wiki:AppleCurrencyConverterBuildingUserInterface

Version 26 (modified by mikel, 7 years ago) (diff)

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Building the User Interface

The next step in creating a Lisp version of the currency converter application is to construct the user interface. Apple's tutorial  describes in detail how to do this.

Apple's Tutorial

Apple's tutorial explains how to use InterfaceBuilder to create the user interface, and how to use XCode to create project files and write Objective-C code. Our project uses Lisp instead of Objective-C, and does not use XCode project files, so you can skip the part of Apple's tutorial that explains how to use XCode.

Using InterfaceBuilder to Create the UI

We'll begin by using Apple's InterfaceBuilder application to create a nibfile. The nibfile contains archived versions of the Objective-C objects that define the application's user interface. When you launch an application, Mac OS X uses the archived objects in the nibfile to create the windows and menus you see on the screen.

Start by locating Apple's InterfaceBuilder application. If you installed Apple's Developer Tools, InterfaceBuilder should be in the folder "/Developer/Applications/?":

Finder location of !InterfaceBuilder

NOTE: If you have not installed Apple's Developer Tools, you should do that now. You will not be able to build the CurrencyConverter example without them. The Developer Tools are distributed as an optional install with Mac OS X 10.5 ("Leopard"). Look for the "XCode Tools" package in the "Optional Installs" folder on the Mac OS 10.5 install disk.

Once you have located InterfaceBuilder, double-click to launch the application. InterfaceBuilder presents a window you can use to choose a template for the nibfile you are going to create.

!InterfaceBuilder's starting dialog

Click the "Application" icon and then click the "Choose" button to create an application nibfile. InterfaceBuilder creates a new application nibfile, but doesn't immediately save it. The Objective C objects that represent the new application's interface appear in a new untitled window:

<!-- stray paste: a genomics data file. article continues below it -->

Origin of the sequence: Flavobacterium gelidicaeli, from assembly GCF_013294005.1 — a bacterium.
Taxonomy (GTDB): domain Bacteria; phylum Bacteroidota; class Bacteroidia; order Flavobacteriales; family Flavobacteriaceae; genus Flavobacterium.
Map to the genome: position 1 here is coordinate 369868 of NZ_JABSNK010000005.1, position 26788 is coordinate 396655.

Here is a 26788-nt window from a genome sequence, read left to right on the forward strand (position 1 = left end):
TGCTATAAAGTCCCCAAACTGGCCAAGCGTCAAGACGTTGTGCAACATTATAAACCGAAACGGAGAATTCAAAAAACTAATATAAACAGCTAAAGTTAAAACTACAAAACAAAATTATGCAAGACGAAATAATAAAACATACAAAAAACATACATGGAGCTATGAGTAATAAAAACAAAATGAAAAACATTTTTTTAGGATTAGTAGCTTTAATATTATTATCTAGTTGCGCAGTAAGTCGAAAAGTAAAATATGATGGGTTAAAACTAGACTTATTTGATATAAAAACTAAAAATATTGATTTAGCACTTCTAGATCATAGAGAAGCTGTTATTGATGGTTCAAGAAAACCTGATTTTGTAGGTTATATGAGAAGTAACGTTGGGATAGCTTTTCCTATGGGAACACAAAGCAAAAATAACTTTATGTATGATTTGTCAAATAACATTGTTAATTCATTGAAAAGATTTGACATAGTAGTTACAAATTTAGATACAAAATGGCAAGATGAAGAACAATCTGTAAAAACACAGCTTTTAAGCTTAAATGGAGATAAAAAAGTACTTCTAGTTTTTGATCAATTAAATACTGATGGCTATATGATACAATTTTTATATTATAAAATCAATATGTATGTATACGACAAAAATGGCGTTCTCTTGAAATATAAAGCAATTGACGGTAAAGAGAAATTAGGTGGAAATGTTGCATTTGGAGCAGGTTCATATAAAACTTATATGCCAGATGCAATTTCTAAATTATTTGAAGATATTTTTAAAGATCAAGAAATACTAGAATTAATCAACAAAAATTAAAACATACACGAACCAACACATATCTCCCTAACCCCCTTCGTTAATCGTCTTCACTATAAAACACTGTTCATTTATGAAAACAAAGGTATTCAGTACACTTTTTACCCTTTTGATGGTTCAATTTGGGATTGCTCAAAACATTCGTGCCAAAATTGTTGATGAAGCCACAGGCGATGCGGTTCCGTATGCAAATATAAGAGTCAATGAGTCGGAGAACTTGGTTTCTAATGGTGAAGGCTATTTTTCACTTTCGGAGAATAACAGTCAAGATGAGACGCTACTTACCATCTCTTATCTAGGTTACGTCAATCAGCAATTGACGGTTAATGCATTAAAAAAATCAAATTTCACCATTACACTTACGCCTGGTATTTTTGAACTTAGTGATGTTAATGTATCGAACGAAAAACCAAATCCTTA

A new !InterfaceBuilder project window

The intial window and menubar also appear on the screen. The new application's name appears in the menus as "NewApplication". Save the new nibfile into the "currency-converter" folder that you created earlier (on this page). InterfaceBuilder 3.0 gives you a choice of file formats when you save a new nibfile; use the "NIB 3.x" format—the "XIB 3.x" format works fine for editing your user interface, but will not work correctly if you try to use it in a working application. Give the new file the name "CurrencyConverter.nib".

NOTE: Most Objective-C application projects use a main nibfile called "MainMenu.nib", and if you use XCode to create a new application project, it creates a nibfile with that name. Apple's CurrencyConverter tutorial assumes that the name of the main nibfile is "MainMenu.nib".

So, why do we tell you to use a different name? OpenMCL has a main nibfile built into it, whose name is "MainMenu.nib". Normally you don't see it, and don't even need to know that it exists. But the OpenMCL application-building tools create a new application by copying resources from the OpenMCL application, so that your new application has available to it all the built-in OpenMCL tools. We ask you to name your nibfile "CurrencyConverter.nib" so that it can coexist with the OpenMCL main nibfile without causing any problems.

This difference between a Lisp project and an Objective-C project might be a little confusing at first. Just try to keep in mind that whenever Apple's tutorial refers to the "MainMenu.nib" file, it means the file we have just created and named "CurrencyConverter.nib". In an OpenMCL project, "MainMenu.nib" is the name of the main Lisp nibfile, not your application's main nibfile.

Because the Lisp application uses a standard nibfile, we can use Apple's instructions on how to use InterfaceBuilder to create our user interface. Once the interface is created, we'll use Lisp code instead of Objective-C code to turn it into a working application, but our choice of programming language has no effect on how we create the User Interface.

Skip straight to the part of Apple's tutorial called  Defining the View: Building the User Interface. Read the introduction to nibfiles, and follow the instructions to create the Currency Converter interface. (Remember that when the tutorial tells you to open and edit "MainMenu.nib", you will instead open and edit your "CurrencyConverter.nib".) When you reach the end of the section called  Test the Interface, and move on to the short section afterward called  What's Next, you are done creating the interface for your application. Save your nibfile and continue with the next section of this HOWTO.

What if You Need to Use InterfaceBuilder 2.x?

If you are still using InterfaceBuilder 2.x, the version shipped with Mac OS X 10.4.x ("Tiger"), you can still create a working nibfile and you can still follow the instructions in this HOWTO to create a Cocoa application with OpenMCL. The main obstacle is that the earlier versions of InterfaceBuilder have a significantly different user interface, and so you may find it hard to follow Apple's tutorial when working with InterfaceBuilder.

If you are working with Mac OS X 10.4.x ("Tiger"), you can look here to find a description of how to build the user interface files with the earlier version of InterfaceBuilder. When you have finished building your user interface, you can continue with the section "Creating a Lisp File".

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